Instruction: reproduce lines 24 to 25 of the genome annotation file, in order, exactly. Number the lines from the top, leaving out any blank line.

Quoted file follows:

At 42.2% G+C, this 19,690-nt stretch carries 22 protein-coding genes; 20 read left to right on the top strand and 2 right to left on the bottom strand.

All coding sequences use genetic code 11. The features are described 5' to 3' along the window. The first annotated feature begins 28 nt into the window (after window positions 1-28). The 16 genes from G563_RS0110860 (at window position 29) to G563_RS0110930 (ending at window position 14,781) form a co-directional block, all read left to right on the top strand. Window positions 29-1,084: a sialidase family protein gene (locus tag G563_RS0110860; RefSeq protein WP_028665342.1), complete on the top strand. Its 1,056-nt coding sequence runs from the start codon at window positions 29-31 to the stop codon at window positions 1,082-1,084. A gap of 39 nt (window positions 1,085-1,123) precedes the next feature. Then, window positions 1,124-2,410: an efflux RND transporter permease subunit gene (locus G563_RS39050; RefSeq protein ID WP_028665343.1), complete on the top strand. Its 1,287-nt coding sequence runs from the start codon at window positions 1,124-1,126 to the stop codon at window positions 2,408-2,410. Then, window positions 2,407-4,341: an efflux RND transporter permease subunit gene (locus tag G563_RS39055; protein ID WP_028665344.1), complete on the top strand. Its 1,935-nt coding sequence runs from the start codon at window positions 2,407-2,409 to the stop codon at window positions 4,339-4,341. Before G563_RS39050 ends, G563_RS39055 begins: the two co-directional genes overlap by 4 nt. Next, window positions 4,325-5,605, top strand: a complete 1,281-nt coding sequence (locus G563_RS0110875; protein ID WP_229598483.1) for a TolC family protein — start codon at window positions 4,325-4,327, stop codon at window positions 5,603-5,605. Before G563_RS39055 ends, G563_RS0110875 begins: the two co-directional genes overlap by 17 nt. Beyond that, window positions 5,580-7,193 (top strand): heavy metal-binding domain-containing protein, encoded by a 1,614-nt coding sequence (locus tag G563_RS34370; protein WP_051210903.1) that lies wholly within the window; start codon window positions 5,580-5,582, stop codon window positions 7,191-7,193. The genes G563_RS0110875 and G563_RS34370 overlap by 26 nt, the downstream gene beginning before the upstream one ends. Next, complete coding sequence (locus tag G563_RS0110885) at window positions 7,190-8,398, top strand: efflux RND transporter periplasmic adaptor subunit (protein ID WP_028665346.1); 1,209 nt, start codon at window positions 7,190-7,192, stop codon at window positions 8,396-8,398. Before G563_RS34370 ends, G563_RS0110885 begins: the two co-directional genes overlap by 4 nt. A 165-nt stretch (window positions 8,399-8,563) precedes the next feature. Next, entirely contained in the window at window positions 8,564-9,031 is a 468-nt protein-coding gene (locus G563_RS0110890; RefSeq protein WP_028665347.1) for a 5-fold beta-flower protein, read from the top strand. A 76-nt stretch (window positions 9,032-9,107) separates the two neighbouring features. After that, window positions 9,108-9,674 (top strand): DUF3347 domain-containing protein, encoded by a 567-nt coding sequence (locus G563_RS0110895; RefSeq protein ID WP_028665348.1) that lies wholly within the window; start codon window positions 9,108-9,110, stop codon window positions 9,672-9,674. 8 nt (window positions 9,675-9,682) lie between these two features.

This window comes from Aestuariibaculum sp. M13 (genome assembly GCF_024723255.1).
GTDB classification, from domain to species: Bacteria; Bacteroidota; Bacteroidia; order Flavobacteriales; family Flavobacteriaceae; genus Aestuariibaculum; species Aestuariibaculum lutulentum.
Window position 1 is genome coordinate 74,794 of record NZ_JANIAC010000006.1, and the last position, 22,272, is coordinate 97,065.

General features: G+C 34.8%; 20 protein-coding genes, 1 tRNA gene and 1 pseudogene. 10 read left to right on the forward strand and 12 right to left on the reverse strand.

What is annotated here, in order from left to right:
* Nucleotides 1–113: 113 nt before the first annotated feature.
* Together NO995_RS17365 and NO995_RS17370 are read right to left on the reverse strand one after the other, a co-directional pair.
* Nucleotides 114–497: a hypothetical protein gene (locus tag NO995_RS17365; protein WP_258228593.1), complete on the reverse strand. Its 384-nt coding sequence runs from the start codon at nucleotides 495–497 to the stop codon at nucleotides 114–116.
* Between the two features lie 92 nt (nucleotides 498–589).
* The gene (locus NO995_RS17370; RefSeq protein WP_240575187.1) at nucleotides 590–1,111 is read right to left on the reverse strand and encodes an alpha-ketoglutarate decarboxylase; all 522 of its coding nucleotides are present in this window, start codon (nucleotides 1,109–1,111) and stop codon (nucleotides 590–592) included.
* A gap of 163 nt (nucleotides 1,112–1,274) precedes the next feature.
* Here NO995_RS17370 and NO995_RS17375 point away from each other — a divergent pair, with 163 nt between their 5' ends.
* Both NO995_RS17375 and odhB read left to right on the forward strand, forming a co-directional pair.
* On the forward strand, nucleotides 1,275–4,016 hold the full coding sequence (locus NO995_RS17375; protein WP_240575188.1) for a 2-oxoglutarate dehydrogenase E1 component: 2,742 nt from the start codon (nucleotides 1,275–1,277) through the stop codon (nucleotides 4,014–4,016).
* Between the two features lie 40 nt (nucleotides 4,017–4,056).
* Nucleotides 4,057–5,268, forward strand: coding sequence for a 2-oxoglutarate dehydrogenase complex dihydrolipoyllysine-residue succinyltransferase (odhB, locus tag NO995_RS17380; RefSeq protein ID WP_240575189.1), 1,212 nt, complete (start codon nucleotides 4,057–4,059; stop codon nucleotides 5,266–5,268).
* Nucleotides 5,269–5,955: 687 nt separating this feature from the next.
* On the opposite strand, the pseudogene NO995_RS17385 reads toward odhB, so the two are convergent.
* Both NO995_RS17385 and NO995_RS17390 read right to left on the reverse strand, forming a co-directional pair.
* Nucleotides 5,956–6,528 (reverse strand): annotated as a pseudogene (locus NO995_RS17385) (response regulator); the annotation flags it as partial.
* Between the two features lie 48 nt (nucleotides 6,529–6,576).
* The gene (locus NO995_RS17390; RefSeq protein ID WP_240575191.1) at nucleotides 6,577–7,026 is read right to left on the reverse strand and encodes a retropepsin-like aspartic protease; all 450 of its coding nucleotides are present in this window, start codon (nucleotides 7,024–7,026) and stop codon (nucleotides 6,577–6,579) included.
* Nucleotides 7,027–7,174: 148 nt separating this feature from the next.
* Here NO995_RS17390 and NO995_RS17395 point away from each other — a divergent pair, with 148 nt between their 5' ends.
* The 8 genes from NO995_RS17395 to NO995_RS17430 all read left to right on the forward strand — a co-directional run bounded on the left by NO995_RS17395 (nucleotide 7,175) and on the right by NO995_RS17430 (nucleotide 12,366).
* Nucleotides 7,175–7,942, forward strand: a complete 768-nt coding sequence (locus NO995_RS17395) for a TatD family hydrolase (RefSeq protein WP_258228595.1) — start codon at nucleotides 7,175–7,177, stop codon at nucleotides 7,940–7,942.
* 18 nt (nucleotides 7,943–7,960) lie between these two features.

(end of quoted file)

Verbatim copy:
* The gene (locus NO995_RS17390; RefSeq protein ID WP_240575191.1) at nucleotides 6,577–7,026 is read right to left on the reverse strand and encodes a retropepsin-like aspartic protease; all 450 of its coding nucleotides are present in this window, start codon (nucleotides 7,024–7,026) and stop codon (nucleotides 6,577–6,579) included.
* Nucleotides 7,027–7,174: 148 nt separating this feature from the next.